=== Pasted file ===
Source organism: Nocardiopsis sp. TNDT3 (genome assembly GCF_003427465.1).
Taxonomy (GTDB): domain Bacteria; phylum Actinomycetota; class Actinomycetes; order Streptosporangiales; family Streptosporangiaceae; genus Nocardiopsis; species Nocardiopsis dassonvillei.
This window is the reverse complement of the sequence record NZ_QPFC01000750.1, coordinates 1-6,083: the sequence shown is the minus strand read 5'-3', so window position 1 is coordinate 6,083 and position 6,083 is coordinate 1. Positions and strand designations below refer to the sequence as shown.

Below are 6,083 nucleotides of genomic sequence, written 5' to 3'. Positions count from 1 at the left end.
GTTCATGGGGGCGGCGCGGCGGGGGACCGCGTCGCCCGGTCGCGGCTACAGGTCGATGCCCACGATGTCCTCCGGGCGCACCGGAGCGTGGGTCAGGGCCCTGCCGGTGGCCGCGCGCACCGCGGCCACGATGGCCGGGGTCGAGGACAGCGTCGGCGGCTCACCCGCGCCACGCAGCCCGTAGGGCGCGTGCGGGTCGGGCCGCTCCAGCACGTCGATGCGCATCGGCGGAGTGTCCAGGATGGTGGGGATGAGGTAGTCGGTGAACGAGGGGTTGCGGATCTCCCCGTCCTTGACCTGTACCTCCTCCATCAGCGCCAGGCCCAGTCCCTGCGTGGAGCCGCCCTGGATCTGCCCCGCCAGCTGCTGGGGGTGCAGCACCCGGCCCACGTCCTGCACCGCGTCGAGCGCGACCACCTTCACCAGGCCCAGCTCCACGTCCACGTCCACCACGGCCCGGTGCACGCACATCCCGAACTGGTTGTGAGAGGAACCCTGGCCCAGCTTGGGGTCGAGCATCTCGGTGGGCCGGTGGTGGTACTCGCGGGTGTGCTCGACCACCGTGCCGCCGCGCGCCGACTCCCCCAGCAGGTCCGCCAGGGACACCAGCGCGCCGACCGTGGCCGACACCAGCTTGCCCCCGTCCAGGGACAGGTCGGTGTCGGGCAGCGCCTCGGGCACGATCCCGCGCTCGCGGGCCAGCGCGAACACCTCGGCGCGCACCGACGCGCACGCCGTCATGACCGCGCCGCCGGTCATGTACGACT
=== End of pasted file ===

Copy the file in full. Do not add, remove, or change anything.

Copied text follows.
Source organism: Nocardiopsis sp. TNDT3 (genome assembly GCF_003427465.1).
Taxonomy (GTDB): domain Bacteria; phylum Actinomycetota; class Actinomycetes; order Streptosporangiales; family Streptosporangiaceae; genus Nocardiopsis; species Nocardiopsis dassonvillei.
This window is the reverse complement of the sequence record NZ_QPFC01000750.1, coordinates 1-6,083: the sequence shown is the minus strand read 5'-3', so window position 1 is coordinate 6,083 and position 6,083 is coordinate 1. Positions and strand designations below refer to the sequence as shown.

Below are 6,083 nucleotides of genomic sequence, written 5' to 3'. Positions count from 1 at the left end.
GTTCATGGGGGCGGCGCGGCGGGGGACCGCGTCGCCCGGTCGCGGCTACAGGTCGATGCCCACGATGTCCTCCGGGCGCACCGGAGCGTGGGTCAGGGCCCTGCCGGTGGCCGCGCGCACCGCGGCCACGATGGCCGGGGTCGAGGACAGCGTCGGCGGCTCACCCGCGCCACGCAGCCCGTAGGGCGCGTGCGGGTCGGGCCGCTCCAGCACGTCGATGCGCATCGGCGGAGTGTCCAGGATGGTGGGGATGAGGTAGTCGGTGAACGAGGGGTTGCGGATCTCCCCGTCCTTGACCTGTACCTCCTCCATCAGCGCCAGGCCCAGTCCCTGCGTGGAGCCGCCCTGGATCTGCCCCGCCAGCTGCTGGGGGTGCAGCACCCGGCCCACGTCCTGCACCGCGTCGAGCGCGACCACCTTCACCAGGCCCAGCTCCACGTCCACGTCCACCACGGCCCGGTGCACGCACATCCCGAACTGGTTGTGAGAGGAACCCTGGCCCAGCTTGGGGTCGAGCATCTCGGTGGGCCGGTGGTGGTACTCGCGGGTGTGCTCGACCACCGTGCCGCCGCGCGCCGACTCCCCCAGCAGGTCCGCCAGGGACACCAGCGCGCCGACCGTGGCCGACACCAGCTTGCCCCCGTCCAGGGACAGGTCGGTGTCGGGCAGCGCCTCGGGCACGATCCCGCGCTCGCGGGCCAGCGCGAACACCTCGGCGCGCACCGACGCGCACGCCGTCATGACCGCGCCGCCGGTCATGTACGACT